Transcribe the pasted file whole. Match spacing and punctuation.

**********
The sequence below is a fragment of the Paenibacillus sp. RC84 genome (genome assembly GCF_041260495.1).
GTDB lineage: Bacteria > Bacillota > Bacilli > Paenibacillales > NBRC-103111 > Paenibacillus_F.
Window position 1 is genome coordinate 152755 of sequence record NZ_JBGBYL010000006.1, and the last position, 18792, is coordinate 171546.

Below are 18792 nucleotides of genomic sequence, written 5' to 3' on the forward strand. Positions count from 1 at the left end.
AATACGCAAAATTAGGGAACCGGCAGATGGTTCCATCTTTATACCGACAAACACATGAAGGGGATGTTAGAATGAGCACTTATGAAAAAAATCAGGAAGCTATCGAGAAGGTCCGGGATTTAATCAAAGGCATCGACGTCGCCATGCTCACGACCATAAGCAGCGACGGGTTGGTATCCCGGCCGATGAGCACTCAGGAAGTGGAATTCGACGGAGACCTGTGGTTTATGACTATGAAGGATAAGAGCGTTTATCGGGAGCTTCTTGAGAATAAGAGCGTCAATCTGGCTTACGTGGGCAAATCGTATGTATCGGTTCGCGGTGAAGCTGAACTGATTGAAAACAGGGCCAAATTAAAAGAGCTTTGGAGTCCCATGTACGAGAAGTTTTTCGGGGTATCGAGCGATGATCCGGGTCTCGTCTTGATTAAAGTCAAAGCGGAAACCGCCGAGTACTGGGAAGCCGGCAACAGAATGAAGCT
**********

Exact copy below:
The sequence below is a fragment of the Paenibacillus sp. RC84 genome (genome assembly GCF_041260495.1).
GTDB lineage: Bacteria > Bacillota > Bacilli > Paenibacillales > NBRC-103111 > Paenibacillus_F.
Window position 1 is genome coordinate 152755 of sequence record NZ_JBGBYL010000006.1, and the last position, 18792, is coordinate 171546.

Below are 18792 nucleotides of genomic sequence, written 5' to 3' on the forward strand. Positions count from 1 at the left end.
AATACGCAAAATTAGGGAACCGGCAGATGGTTCCATCTTTATACCGACAAACACATGAAGGGGATGTTAGAATGAGCACTTATGAAAAAAATCAGGAAGCTATCGAGAAGGTCCGGGATTTAATCAAAGGCATCGACGTCGCCATGCTCACGACCATAAGCAGCGACGGGTTGGTATCCCGGCCGATGAGCACTCAGGAAGTGGAATTCGACGGAGACCTGTGGTTTATGACTATGAAGGATAAGAGCGTTTATCGGGAGCTTCTTGAGAATAAGAGCGTCAATCTGGCTTACGTGGGCAAATCGTATGTATCGGTTCGCGGTGAAGCTGAACTGATTGAAAACAGGGCCAAATTAAAAGAGCTTTGGAGTCCCATGTACGAGAAGTTTTTCGGGGTATCGAGCGATGATCCGGGTCTCGTCTTGATTAAAGTCAAAGCGGAAACCGCCGAGTACTGGGAAGCCGGCAACAGAATGAAGCT